Place the prime rib in a 250F oven for several hours, until it hits an interior temperature of 120F. It will look like this:
There’s some browning on the outsides, but not a ton.
Rest the Prime Rib Now, Not At the End
It’s most common to let meat rest at the very end of cooking, before serving, but here we’re going to do something better. Resting the beef now means we can slice and serve the beef later immediately out of the oven, when the exterior is piping hot, sizzling, and browned.
I rest the prime rib for about 45 minutes, which gives me enough time to get a batch of yorkshire pudding made and get the heat cranked up to 550F for the next stage.
But, you can rest anywhere from 30-60 minutes.
Right Before Serving, Blast the Prime Rib with High Heat to Brown It
After resting the beef, blast the prime rib in a very hot oven for about 5 minutes until it’s thoroughly browned on the outside:
I do this in a 550F oven, and I put it on the convection roast setting so the hot air is really blowing all over the outside.
If your oven goes up to 500 and you don’t have convection, that is okay! You just may need to brown the meat for about 10 minutes instead of 5. I don’t recommend going much longer than 10 minutes though, as you’ll start to cook the interior more and increase the doneness.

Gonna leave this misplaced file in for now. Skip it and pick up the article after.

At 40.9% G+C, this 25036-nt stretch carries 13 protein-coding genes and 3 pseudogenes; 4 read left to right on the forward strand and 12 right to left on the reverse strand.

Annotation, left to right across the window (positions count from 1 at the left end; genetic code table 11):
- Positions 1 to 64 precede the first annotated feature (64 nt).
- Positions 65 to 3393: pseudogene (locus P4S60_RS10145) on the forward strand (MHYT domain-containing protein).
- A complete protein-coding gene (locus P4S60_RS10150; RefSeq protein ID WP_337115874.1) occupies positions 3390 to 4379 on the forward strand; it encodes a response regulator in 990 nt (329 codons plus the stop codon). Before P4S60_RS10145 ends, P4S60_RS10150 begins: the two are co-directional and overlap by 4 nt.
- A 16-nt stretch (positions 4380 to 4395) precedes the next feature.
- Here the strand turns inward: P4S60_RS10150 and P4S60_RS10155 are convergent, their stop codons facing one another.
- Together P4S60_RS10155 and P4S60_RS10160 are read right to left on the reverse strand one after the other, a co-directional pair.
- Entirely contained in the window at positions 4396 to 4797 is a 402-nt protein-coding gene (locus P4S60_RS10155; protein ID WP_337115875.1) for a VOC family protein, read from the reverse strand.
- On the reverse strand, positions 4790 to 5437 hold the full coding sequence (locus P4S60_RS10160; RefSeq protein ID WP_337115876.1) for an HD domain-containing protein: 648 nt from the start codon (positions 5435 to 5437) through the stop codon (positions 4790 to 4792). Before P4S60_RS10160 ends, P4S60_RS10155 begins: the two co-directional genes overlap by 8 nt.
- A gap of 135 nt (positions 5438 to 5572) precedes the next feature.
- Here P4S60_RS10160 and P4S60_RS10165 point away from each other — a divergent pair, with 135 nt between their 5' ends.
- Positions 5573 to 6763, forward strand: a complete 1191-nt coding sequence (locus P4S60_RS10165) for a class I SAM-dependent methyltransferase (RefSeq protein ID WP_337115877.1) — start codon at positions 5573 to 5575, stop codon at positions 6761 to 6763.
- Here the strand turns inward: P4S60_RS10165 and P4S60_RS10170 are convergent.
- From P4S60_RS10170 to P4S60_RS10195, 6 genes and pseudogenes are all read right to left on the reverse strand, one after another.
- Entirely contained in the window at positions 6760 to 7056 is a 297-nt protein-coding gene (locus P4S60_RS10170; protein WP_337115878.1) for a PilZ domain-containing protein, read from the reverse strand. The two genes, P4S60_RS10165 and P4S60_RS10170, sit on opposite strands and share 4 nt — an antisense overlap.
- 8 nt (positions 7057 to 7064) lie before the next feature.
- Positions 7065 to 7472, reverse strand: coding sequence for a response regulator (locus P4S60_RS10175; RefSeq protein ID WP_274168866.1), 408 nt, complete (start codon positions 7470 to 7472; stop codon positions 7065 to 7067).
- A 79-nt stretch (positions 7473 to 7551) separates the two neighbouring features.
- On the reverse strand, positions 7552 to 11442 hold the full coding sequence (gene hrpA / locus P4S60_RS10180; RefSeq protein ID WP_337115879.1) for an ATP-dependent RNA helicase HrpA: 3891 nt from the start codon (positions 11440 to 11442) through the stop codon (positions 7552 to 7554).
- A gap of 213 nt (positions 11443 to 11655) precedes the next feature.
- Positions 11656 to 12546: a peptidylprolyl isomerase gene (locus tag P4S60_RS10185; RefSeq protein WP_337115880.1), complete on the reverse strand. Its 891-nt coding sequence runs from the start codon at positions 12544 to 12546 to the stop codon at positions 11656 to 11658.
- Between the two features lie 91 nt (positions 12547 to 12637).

Regardless, I recommend standing at the oven door and turning the light on so you can keep your eye on the browning. You’ll notice the outside sputtering a bit like cooking bacon in a skillet, and you may notice some smokiness too. Sometimes I have to turn on the fan and open a window, but it’s brief and it’s worth it.
Serve Immediately After Browning (No Need to Rest Again)
After this quick browning, you can slice and serve the prime rib right away, which is AWESOME because it’ll still be warm inside, and hot, crisp and crusty on the outside.
Cut off the twine, and if desired, you can cut right along the bones to remove them. You can see from my pictures that I generally don’t, because I like serving it on the bone. Follow your preference. I use this serrated knife (affiliate), but a sharp chef’s knife works too.
Potato Gratin is a classic to serve alongside this kingly cut of meat. I also like Roasted Carrots or Roasted Brussel Sprouts.